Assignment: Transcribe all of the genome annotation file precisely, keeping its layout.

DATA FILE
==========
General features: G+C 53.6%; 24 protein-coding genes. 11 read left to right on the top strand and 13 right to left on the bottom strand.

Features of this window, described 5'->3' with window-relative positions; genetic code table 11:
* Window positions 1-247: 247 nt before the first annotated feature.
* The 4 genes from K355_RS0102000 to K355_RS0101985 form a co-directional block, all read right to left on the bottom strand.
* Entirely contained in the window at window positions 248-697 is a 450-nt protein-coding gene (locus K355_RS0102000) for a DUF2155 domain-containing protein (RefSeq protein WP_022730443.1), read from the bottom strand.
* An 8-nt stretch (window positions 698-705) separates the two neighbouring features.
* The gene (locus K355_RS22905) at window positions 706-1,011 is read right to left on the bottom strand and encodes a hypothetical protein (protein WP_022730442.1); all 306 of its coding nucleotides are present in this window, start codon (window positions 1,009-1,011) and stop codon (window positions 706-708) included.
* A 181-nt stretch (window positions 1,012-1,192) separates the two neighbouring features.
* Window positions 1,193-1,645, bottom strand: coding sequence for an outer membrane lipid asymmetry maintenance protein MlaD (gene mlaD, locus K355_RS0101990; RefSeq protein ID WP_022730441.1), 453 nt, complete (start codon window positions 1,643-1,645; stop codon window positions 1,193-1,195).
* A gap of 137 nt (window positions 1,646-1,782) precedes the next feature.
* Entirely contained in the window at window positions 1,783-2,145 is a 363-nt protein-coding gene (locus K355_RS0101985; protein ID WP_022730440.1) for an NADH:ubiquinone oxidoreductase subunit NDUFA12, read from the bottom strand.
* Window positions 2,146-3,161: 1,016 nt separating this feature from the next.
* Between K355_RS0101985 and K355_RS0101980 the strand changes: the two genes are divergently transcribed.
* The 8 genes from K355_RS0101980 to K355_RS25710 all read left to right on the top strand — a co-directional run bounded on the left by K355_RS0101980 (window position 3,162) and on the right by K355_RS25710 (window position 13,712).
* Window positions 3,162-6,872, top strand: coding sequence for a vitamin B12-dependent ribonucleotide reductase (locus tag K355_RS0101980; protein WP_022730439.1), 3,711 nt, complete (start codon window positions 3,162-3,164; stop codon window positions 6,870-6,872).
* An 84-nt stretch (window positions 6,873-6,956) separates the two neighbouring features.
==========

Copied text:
General features: G+C 53.6%; 24 protein-coding genes. 11 read left to right on the top strand and 13 right to left on the bottom strand.

Features of this window, described 5'->3' with window-relative positions; genetic code table 11:
* Window positions 1-247: 247 nt before the first annotated feature.
* The 4 genes from K355_RS0102000 to K355_RS0101985 form a co-directional block, all read right to left on the bottom strand.
* Entirely contained in the window at window positions 248-697 is a 450-nt protein-coding gene (locus K355_RS0102000) for a DUF2155 domain-containing protein (RefSeq protein WP_022730443.1), read from the bottom strand.
* An 8-nt stretch (window positions 698-705) separates the two neighbouring features.
* The gene (locus K355_RS22905) at window positions 706-1,011 is read right to left on the bottom strand and encodes a hypothetical protein (protein WP_022730442.1); all 306 of its coding nucleotides are present in this window, start codon (window positions 1,009-1,011) and stop codon (window positions 706-708) included.
* A 181-nt stretch (window positions 1,012-1,192) separates the two neighbouring features.
* Window positions 1,193-1,645, bottom strand: coding sequence for an outer membrane lipid asymmetry maintenance protein MlaD (gene mlaD, locus K355_RS0101990; RefSeq protein ID WP_022730441.1), 453 nt, complete (start codon window positions 1,643-1,645; stop codon window positions 1,193-1,195).
* A gap of 137 nt (window positions 1,646-1,782) precedes the next feature.
* Entirely contained in the window at window positions 1,783-2,145 is a 363-nt protein-coding gene (locus K355_RS0101985; protein ID WP_022730440.1) for an NADH:ubiquinone oxidoreductase subunit NDUFA12, read from the bottom strand.
* Window positions 2,146-3,161: 1,016 nt separating this feature from the next.
* Between K355_RS0101985 and K355_RS0101980 the strand changes: the two genes are divergently transcribed.
* The 8 genes from K355_RS0101980 to K355_RS25710 all read left to right on the top strand — a co-directional run bounded on the left by K355_RS0101980 (window position 3,162) and on the right by K355_RS25710 (window position 13,712).
* Window positions 3,162-6,872, top strand: coding sequence for a vitamin B12-dependent ribonucleotide reductase (locus tag K355_RS0101980; protein WP_022730439.1), 3,711 nt, complete (start codon window positions 3,162-3,164; stop codon window positions 6,870-6,872).
* An 84-nt stretch (window positions 6,873-6,956) separates the two neighbouring features.